The symbolism of unity comes from the fact that the flowers are clustered into a single spherical bloom and develop from a single bulb. Onion is one of the better-known members of the genus of allium flowers. The word “onion” comes from the Latin word “onio,” meaning “unity” or “one.”

Ancient Egyptian inscriptions and drawings indicate that allium plants were prominently used in their culture. The Ancient Egyptians were fascinated by the spherical shape of the allium flower and saw it as a symbol of the universe. In their rituals, they also appreciated the layers and the concentric rings of a sliced onion plant (Allium cepa), in which they see a symbol of eternal life.

In the symbolic flower language of the Victorian Era, the allium flower meaning was “you are strong,” “you are elegant,” and “you are perfect.”

Allium flowers (especially the common onion or Allium cepa) have often been ascribed the power to bring money, wealth, and prosperity. It is believed that dreaming of Allium sativum (common garlic) announces good fortune. The Bolognese used to buy allium bulbs at the festival of St. John, believing that this would protect them from falling into poverty. Another allium flower meaning is patience—it is derived from the fact that these flowers bloom slowly.

In Sanskrit, the sacred language of Ancient India, the word for garlic allium means “slayer of monsters.” In many countries, allium is believed to ward off bad luck, evil forces (including witches, ware-wolves, vampires, and the Devil), sickness, and disease.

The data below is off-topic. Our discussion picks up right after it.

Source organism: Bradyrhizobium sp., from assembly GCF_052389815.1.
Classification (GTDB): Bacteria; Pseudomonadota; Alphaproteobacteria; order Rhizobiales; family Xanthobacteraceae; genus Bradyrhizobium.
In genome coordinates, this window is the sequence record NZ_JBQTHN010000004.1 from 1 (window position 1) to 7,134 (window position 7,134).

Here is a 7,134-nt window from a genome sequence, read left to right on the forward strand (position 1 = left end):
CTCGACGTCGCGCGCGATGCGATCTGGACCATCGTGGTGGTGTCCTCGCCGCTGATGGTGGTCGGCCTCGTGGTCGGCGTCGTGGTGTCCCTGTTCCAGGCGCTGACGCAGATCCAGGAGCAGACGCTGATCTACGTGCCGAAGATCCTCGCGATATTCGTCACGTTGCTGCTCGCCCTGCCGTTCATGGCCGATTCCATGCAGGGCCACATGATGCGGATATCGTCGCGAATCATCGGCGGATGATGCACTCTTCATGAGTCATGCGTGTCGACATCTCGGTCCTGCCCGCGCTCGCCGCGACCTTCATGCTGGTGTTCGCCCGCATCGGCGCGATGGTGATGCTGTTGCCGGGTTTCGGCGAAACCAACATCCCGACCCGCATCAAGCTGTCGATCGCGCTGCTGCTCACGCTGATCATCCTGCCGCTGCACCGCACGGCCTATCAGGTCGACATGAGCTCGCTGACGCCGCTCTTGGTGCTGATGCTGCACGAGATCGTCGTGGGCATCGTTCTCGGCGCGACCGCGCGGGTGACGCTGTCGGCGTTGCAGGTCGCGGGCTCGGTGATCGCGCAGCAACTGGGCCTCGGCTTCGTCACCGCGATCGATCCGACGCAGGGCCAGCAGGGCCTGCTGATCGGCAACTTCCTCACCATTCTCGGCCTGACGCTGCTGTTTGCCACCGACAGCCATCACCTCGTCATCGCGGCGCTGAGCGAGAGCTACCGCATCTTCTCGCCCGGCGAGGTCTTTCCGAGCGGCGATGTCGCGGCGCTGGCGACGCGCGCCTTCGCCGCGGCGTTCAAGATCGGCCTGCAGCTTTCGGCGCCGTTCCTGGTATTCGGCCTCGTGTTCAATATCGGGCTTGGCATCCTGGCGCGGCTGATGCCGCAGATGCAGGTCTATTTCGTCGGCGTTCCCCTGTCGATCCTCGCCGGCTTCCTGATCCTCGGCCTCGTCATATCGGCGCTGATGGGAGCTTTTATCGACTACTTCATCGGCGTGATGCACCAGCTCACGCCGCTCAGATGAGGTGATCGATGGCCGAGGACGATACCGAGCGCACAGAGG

In Germany, allium is known as ‘the ordinary man’s armor.’ The 16th-century botanist Clusius wrote that the German miners used allium as a powerful ally. They believed that it defended them from the assaults of impure spirits which often roamed in and around mines.

All in all, the allium flowers symbolic meanings are:

  • good fortune
  • prosperity
  • unity
  • patience
  • humility
  • grace

Meaning of the Allium flower colors

Violet or Lavender color

The violet or lavender color of an allium flower is a symbol of elegance, grace, spirituality, mysticism, and wisdom.

Purple color

Purple has traditionally been associated with royalty and high status. Purple allium flowers are an expression of admiration, respect, and honoring tradition.

Yellow color

The yellow or golden color of allium flowers symbolizes life energy, joy, happiness, cheer, and friendliness.

White color

White allium flowers are usually seen as representing purity, innocence, and virtue.

Blue color